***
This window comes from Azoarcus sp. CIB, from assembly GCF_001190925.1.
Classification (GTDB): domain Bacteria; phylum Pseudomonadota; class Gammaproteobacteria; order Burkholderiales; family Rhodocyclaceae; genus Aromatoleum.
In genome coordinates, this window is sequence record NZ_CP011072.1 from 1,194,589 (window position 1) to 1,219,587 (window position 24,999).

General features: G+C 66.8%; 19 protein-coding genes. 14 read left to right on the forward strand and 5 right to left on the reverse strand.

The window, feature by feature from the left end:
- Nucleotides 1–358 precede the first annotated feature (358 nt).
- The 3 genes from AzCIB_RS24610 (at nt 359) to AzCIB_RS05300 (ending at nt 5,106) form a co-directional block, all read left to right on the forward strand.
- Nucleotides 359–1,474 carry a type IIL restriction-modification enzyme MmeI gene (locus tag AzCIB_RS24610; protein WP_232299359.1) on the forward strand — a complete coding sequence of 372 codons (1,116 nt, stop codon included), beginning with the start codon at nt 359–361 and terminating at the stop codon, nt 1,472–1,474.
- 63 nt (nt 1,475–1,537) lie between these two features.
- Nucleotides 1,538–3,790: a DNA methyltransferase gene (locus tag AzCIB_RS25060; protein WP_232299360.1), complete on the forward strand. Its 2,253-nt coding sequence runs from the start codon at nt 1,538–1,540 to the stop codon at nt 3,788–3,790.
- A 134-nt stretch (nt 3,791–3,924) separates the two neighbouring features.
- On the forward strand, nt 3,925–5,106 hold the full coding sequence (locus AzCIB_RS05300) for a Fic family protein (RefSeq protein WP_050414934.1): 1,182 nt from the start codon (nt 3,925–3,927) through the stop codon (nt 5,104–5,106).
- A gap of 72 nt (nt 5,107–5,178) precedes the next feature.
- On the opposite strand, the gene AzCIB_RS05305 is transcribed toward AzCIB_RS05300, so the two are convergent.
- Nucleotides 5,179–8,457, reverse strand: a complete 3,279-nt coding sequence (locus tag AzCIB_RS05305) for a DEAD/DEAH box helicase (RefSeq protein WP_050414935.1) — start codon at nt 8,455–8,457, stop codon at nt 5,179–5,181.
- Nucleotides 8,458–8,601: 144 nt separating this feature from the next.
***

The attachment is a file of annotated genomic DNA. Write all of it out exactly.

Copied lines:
This window comes from Azoarcus sp. CIB, from assembly GCF_001190925.1.
Classification (GTDB): domain Bacteria; phylum Pseudomonadota; class Gammaproteobacteria; order Burkholderiales; family Rhodocyclaceae; genus Aromatoleum.
In genome coordinates, this window is sequence record NZ_CP011072.1 from 1,194,589 (window position 1) to 1,219,587 (window position 24,999).

General features: G+C 66.8%; 19 protein-coding genes. 14 read left to right on the forward strand and 5 right to left on the reverse strand.

The window, feature by feature from the left end:
- Nucleotides 1–358 precede the first annotated feature (358 nt).
- The 3 genes from AzCIB_RS24610 (at nt 359) to AzCIB_RS05300 (ending at nt 5,106) form a co-directional block, all read left to right on the forward strand.
- Nucleotides 359–1,474 carry a type IIL restriction-modification enzyme MmeI gene (locus tag AzCIB_RS24610; protein WP_232299359.1) on the forward strand — a complete coding sequence of 372 codons (1,116 nt, stop codon included), beginning with the start codon at nt 359–361 and terminating at the stop codon, nt 1,472–1,474.
- 63 nt (nt 1,475–1,537) lie between these two features.
- Nucleotides 1,538–3,790: a DNA methyltransferase gene (locus tag AzCIB_RS25060; protein WP_232299360.1), complete on the forward strand. Its 2,253-nt coding sequence runs from the start codon at nt 1,538–1,540 to the stop codon at nt 3,788–3,790.
- A 134-nt stretch (nt 3,791–3,924) separates the two neighbouring features.
- On the forward strand, nt 3,925–5,106 hold the full coding sequence (locus AzCIB_RS05300) for a Fic family protein (RefSeq protein WP_050414934.1): 1,182 nt from the start codon (nt 3,925–3,927) through the stop codon (nt 5,104–5,106).
- A gap of 72 nt (nt 5,107–5,178) precedes the next feature.
- On the opposite strand, the gene AzCIB_RS05305 is transcribed toward AzCIB_RS05300, so the two are convergent.
- Nucleotides 5,179–8,457, reverse strand: a complete 3,279-nt coding sequence (locus tag AzCIB_RS05305) for a DEAD/DEAH box helicase (RefSeq protein WP_050414935.1) — start codon at nt 8,455–8,457, stop codon at nt 5,179–5,181.
- Nucleotides 8,458–8,601: 144 nt separating this feature from the next.